What ways are there to encourage and or spread the word about sustainable forestry in the tropics? If this could be done effectively, then the health of the Philippine forests in the mountains could be dramatically improved, but the benefit would not only be limited to the environment. The lumberjacks and their families would also earn more steady income due to the unending resource that would be created through sustainable forestry. There are a number of possibilities to help encourage methods of sustainable forestry. The methods described below are two of many previously devised and being used by environmentally conscious operations in the Philippines.

 

1. Agro-forestry: This type of sustainable forestry incorporates tree farms with agricultural crops such as livestock and or annual crops. This allows minimal land usage and does not further disturb the natural rainforests. It also allows the regular annual income of the agricultural farmers and adds the income attained from the valuable tree farms.

 

2. Selective Logging: There are many different types of selective logging. Overall, it is the cutting of specific trees to enhance the health of a stand or forest. There are some disadvantages to this though, one being the extensive residual damage in rainforests due to the large equipment and their roads commonly used in this process. The large equipment is not totally necessary though. A number of villagers in a barangay could be employed with hand equipment such as chain saws and pulley systems. (Possibly using a single piece of heavy equipment to run the pulleys) Thus removing the risk of residual damage and allowing more employees to earn a livelihood.

 

Below are two possibilities that would communicate and encourage the use of sustainable forestry.

 

Possibility 1

 

ENCOURAGING LOCAL DEALERS TO BUY FROM COMPANIES USING SUSTAINABLE FORESTRY(My Action Step)

 

If the local dealers of cut lumber could be encouraged to purchase lumber from companies that use sustainable forestry then it would, in turn, force the timber harvesters to use sustainable forestry. This required going out into the surrounding city and discussing the local dealer’s lumber sources with the local dealers. The goal of these discussions was to identify the lumber suppliers of the dealer and attempt to uncover the supplier’s source. If possible, I also attempted to discover the dealer’s knowledge of timber harvesting practices used in the attainment of their product.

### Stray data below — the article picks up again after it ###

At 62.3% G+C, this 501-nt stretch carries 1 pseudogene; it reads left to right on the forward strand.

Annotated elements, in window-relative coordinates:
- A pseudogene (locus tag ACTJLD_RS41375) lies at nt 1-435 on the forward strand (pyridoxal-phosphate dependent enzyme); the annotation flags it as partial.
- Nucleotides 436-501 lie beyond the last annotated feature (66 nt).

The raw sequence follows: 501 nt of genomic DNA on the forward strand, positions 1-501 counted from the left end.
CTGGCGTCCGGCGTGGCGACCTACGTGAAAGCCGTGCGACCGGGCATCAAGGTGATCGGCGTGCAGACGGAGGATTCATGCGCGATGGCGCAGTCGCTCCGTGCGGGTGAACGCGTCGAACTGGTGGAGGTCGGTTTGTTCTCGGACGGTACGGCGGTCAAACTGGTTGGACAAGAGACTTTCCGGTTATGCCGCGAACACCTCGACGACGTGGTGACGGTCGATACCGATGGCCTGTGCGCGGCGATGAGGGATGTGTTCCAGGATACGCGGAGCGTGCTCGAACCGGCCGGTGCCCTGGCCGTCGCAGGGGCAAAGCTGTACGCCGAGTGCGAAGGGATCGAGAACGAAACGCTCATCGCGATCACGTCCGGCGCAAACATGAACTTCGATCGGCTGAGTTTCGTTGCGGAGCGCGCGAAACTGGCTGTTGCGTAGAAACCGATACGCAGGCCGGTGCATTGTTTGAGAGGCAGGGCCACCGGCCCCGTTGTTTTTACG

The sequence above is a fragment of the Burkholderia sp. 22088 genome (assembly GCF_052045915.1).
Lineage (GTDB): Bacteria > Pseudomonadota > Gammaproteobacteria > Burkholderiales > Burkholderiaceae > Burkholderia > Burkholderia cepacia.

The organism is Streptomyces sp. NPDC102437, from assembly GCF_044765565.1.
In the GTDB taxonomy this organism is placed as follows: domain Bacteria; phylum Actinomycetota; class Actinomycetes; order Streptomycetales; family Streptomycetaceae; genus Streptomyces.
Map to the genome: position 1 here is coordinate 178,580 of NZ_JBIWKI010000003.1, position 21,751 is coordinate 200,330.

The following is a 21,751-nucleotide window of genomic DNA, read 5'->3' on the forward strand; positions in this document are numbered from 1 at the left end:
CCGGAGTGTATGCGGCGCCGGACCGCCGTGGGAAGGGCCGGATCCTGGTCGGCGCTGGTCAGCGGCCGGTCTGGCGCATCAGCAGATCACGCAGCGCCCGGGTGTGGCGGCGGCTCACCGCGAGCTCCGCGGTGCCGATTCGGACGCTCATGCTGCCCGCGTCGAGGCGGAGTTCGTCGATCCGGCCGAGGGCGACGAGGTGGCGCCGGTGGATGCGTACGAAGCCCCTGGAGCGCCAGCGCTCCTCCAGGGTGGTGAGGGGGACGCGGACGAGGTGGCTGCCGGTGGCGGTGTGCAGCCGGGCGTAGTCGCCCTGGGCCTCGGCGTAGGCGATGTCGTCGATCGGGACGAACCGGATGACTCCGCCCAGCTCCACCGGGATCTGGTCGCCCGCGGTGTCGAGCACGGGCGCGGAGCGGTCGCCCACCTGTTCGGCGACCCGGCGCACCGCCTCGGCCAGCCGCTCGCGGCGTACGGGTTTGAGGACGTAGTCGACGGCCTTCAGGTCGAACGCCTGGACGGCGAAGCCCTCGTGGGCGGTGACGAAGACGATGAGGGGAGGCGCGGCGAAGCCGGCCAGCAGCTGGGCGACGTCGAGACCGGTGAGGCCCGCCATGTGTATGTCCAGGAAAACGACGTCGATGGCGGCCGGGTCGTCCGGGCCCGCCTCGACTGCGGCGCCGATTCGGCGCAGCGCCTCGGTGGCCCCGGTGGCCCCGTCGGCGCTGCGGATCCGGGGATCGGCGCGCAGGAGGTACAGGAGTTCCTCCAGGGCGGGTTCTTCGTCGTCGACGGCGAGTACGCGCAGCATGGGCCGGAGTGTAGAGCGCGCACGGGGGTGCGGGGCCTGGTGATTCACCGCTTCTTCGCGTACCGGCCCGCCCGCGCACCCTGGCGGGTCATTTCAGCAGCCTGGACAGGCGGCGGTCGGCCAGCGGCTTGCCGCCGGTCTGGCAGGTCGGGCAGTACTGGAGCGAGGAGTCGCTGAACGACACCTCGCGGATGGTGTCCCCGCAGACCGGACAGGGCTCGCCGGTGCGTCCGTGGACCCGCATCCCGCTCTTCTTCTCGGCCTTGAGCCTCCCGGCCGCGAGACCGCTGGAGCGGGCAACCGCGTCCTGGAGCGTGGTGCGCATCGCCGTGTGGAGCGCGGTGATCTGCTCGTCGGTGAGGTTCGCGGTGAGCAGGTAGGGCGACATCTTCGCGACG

These are the six dealers I talked to:

 

1. A no name furniture store on the south side of Ortigas between Brookside Gate 3 and Valley Golf intersection: The language barrier here made getting information nearly impossible. The extent of my findings was that the wood used here was of semi-high value. (Also, this being my first one and the fact that my interviewee stared blankly at me the entire time, I was slightly nervous)

 

 

2. Kaytikling Native Construction Supply located just south of Tikling intersection on the west side of the road: I managed to get the most information concerning suppliers from this dealer. The owner said that they purchased their coco lumber from large harvesting operations. She therefore had to order the lumber in large ten-wheeler truck loads of up to 7,000 board feet. She also said that their suppliers cut the lumber from the jungles, but was unaware of any agro-forestry practices being utilized.

 

 

3. Federal Hardware located just off of Tikling intersection on the way to SM Taytay: The man I talked to (Ronald) was not familiar with their suppliers or their timber source, but we did exchange contact numbers. I have not heard from him since.

 

 

4. Rodblock Trading located South of Taytay on the way to Angono on the East side of the road: Here I talked to Mr. Raul Tan, who claims he has a niece currently attending Faith Academy. He says that he buys their lumber from larger, mediating companies such as Matimco Incorporated and Agasanan Plywood. Mr. Tan was unaware of where the timber was grown or harvested or if any sustainable forestry practices were used in these operations. From a web search I did on Matimco Inc., I discovered that this company claims to be the largest, and most advanced lumber company in the Philippines. They also claim “environmentally friendly” operations as one of their missions, but this was the only environmentally related information I found on their website.

 

 

5. A door manufacturer located in Taytay just south of SM Taytay on the East side of the road: I talked with the owner, Ms. Zeny M. Martos, an elderly woman who seemed to know her business very well. She told me that they also purchased their lumber from mediating companies such as Ricor Lumber and PICOP (Paper Industries Corporation of the Philippines). PICOP has been known to assist poor Filipinos in ways relevant to wood and lumber manufacturing through employment, such as assisting with the tree farm movement in Mindanao. However, Ms. Martos was unaware of where or how the timber was harvested.